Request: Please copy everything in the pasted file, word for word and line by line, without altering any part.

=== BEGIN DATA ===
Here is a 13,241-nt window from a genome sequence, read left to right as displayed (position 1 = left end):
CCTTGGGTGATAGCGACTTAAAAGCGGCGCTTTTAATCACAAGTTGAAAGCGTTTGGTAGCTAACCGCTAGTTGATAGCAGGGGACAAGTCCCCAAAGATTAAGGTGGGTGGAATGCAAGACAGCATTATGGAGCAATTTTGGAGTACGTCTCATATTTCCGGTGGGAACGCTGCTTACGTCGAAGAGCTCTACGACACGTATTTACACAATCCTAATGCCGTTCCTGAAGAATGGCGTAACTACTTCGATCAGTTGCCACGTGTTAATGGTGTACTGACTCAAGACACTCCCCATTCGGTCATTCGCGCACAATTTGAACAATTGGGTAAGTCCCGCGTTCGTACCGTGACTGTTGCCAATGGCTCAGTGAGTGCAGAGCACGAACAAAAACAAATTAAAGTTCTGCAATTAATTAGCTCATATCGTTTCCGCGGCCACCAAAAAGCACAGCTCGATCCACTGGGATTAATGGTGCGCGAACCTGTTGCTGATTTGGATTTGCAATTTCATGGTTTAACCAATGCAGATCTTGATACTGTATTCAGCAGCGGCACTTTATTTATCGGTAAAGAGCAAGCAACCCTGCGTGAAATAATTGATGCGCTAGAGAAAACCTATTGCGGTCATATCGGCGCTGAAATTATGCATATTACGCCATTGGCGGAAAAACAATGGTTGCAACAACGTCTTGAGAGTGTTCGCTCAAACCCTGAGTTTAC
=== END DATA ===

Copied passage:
Here is a 13,241-nt window from a genome sequence, read left to right as displayed (position 1 = left end):
CCTTGGGTGATAGCGACTTAAAAGCGGCGCTTTTAATCACAAGTTGAAAGCGTTTGGTAGCTAACCGCTAGTTGATAGCAGGGGACAAGTCCCCAAAGATTAAGGTGGGTGGAATGCAAGACAGCATTATGGAGCAATTTTGGAGTACGTCTCATATTTCCGGTGGGAACGCTGCTTACGTCGAAGAGCTCTACGACACGTATTTACACAATCCTAATGCCGTTCCTGAAGAATGGCGTAACTACTTCGATCAGTTGCCACGTGTTAATGGTGTACTGACTCAAGACACTCCCCATTCGGTCATTCGCGCACAATTTGAACAATTGGGTAAGTCCCGCGTTCGTACCGTGACTGTTGCCAATGGCTCAGTGAGTGCAGAGCACGAACAAAAACAAATTAAAGTTCTGCAATTAATTAGCTCATATCGTTTCCGCGGCCACCAAAAAGCACAGCTCGATCCACTGGGATTAATGGTGCGCGAACCTGTTGCTGATTTGGATTTGCAATTTCATGGTTTAACCAATGCAGATCTTGATACTGTATTCAGCAGCGGCACTTTATTTATCGGTAAAGAGCAAGCAACCCTGCGTGAAATAATTGATGCGCTAGAGAAAACCTATTGCGGTCATATCGGCGCTGAAATTATGCATATTACGCCATTGGCGGAAAAACAATGGTTGCAACAACGTCTTGAGAGTGTTCGCTCAAACCCTGAGTTTAC